What you need to know:
- The Judiciary, which initially closed all courts at the onset of infections in Kenya, has occasionally been forced to disrupt court sessions in several parts of the country since resumption of services.
- The adoption of technology, especially virtual hearing of cases, has helped clear the backlog, but has done little to prevent physical court sessions under trees or in almost empty courtrooms.
After what seemed like a good attempt at controlling the effects of the coronavirus in the past five months, the criminal justice system has been heavily strained by the impact of the virus.
The policies initially put in place to prevent the Covid-19 pandemic from crippling the dispensation of justice while maintaining security suddenly appear insufficient as the virus trudges on in its community stage.
The Judiciary, which initially closed all courts at the onset of infections in Kenya, has occasionally been forced to disrupt court sessions in several parts of the country since resumption of services.
The Supreme Court, closed on Friday for fumigation, joined a growing list of court closures necessitated by officers testing positive for Covid-19. The High Court, Milimani and Makadara Law Courts have previously been closed too.
In an internal memo to Supreme Court staff, Deputy Chief Registrar of the Judiciary Paul Maina said that the Friday closure was necessary after an information and communications technology officer tested positive for the coronavirus.
"This is therefore to inform you that Supreme Court Building will remain closed on Friday August 7 for the exercise to be carried out smoothly," the memo said.
Bogged down by a backlog of cases, any further delays in the conclusion of cases will heavily impact Chief Justice David Maraga’s legacy. When he took office in 2016, the CJ said one of his key priorities was clearing the backlog of cases.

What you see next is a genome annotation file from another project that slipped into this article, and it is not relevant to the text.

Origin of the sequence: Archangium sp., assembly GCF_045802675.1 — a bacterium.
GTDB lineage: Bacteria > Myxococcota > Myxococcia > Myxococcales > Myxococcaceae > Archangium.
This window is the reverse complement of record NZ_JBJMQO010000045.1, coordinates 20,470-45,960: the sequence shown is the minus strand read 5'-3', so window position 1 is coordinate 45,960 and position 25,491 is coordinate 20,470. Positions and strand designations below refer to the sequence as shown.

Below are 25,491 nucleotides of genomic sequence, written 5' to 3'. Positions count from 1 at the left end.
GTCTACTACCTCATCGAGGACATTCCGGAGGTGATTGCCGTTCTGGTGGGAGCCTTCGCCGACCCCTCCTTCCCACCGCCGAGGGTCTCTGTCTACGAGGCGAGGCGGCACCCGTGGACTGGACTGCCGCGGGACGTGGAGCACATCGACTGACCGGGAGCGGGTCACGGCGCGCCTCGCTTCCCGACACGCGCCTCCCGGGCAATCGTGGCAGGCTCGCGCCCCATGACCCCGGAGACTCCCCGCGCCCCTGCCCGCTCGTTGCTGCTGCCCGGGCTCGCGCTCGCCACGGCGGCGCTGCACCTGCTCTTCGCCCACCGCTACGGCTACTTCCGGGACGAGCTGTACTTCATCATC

Adoption of technology
The adoption of technology, especially virtual hearing of cases, has helped clear the backlog, but has done little to prevent physical court sessions under trees or in almost empty courtrooms.
The ripple effect of this model is an increase in coronavirus infections, which could cripple the entire Judiciary unless the tide of new cases is reversed. On Friday, CJ Maraga admitted that the backlog of cases may not end soon.
But as the Judiciary struggles with its own challenges, the police and prisons departments — key elements of the criminal justice system — are also straining. The key hurdle for these two institutions is how to maintain law and order while shielding their officers from being infected.
For instance, Kianyaga Police Station in Kirinyaga County is in a state of panic after four officers and 12 suspects tested positive for Covid-19 on Tuesday. All officers at the station had to be tested after suspects began showing symptoms of the virus.
The infected are being treated at the Kerugoya Level 4 Hospital.
Meanwhile, other officers at the station are going on with their duties which has sparked a fear of infections among staff and families of those living nearby.
At the Industrial Area Prison in Nairobi, inmates in the Medium Prison were last weekend quietly transferred to other prisons across the country. This, according to insiders, is supposed to create space to accommodate the increasing number of prisoners infected with the virus.
The isolation centre created inside the prison is overstretched. The centre has four cubes that can hold up to 30 inmates each. An education centre inside the prison has since been turned into a second isolation centre to take in the soaring numbers.
Attempt to strike
An attempt by prisoners to strike on Friday afternoon over the conditions at the facility was thwarted by the administration.
“We were beaten and forced to go back to our cells,” said a prisoner who spoke with us on phone.
At the Prisons headquarters in Upperhill, one of the staff died during the week amid reports that dozens of officers had tested positive for the virus after a mass testing.
Sources told the Sunday Nation that the Office of the Director of Public Prosecutions (ODPP), which is the link between all the arms of the criminal justice system, is considering asking most of its prosecutors not to attend open court sessions.
This is after a mass testing exercise in the ODPP revealed that a number of officers are infected with the virus but don’t know yet.
“Analysis of the preliminary organisational hazard assessments have revealed that the majority of symptomatic cases, which have been detected, are mainly among officers serving in divisions that have been participating in open court proceedings,” said DPP Noordin Hajji.
“This is a clear indication that those who participate in open court proceedings during this time of the pandemic are highly exposed to the disease, because of the human interactions we have no control over within the courts,” Mr Hajji added.